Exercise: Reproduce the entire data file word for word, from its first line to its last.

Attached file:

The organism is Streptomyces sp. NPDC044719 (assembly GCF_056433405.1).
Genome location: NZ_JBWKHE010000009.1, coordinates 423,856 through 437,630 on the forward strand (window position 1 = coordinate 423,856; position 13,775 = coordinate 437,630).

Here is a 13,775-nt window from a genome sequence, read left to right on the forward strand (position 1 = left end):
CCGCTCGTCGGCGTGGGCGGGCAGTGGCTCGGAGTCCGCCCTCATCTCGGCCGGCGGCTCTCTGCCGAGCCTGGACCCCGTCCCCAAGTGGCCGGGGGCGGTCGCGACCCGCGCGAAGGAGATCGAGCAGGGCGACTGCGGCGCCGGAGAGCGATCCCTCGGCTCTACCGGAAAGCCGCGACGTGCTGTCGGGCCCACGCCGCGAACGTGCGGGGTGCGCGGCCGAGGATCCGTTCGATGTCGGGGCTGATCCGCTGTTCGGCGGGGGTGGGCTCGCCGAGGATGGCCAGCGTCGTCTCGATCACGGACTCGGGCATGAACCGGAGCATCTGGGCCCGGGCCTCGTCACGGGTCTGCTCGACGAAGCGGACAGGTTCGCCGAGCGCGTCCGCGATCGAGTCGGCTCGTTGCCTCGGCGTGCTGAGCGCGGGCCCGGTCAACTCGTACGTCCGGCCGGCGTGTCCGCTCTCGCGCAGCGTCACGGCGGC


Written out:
The organism is Streptomyces sp. NPDC044719 (assembly GCF_056433405.1).
Genome location: NZ_JBWKHE010000009.1, coordinates 423,856 through 437,630 on the forward strand (window position 1 = coordinate 423,856; position 13,775 = coordinate 437,630).

Here is a 13,775-nt window from a genome sequence, read left to right on the forward strand (position 1 = left end):
CCGCTCGTCGGCGTGGGCGGGCAGTGGCTCGGAGTCCGCCCTCATCTCGGCCGGCGGCTCTCTGCCGAGCCTGGACCCCGTCCCCAAGTGGCCGGGGGCGGTCGCGACCCGCGCGAAGGAGATCGAGCAGGGCGACTGCGGCGCCGGAGAGCGATCCCTCGGCTCTACCGGAAAGCCGCGACGTGCTGTCGGGCCCACGCCGCGAACGTGCGGGGTGCGCGGCCGAGGATCCGTTCGATGTCGGGGCTGATCCGCTGTTCGGCGGGGGTGGGCTCGCCGAGGATGGCCAGCGTCGTCTCGATCACGGACTCGGGCATGAACCGGAGCATCTGGGCCCGGGCCTCGTCACGGGTCTGCTCGACGAAGCGGACAGGTTCGCCGAGCGCGTCCGCGATCGAGTCGGCTCGTTGCCTCGGCGTGCTGAGCGCGGGCCCGGTCAACTCGTACGTCCGGCCGGCGTGTCCGCTCTCGCGCAGCGTCACGGCGGC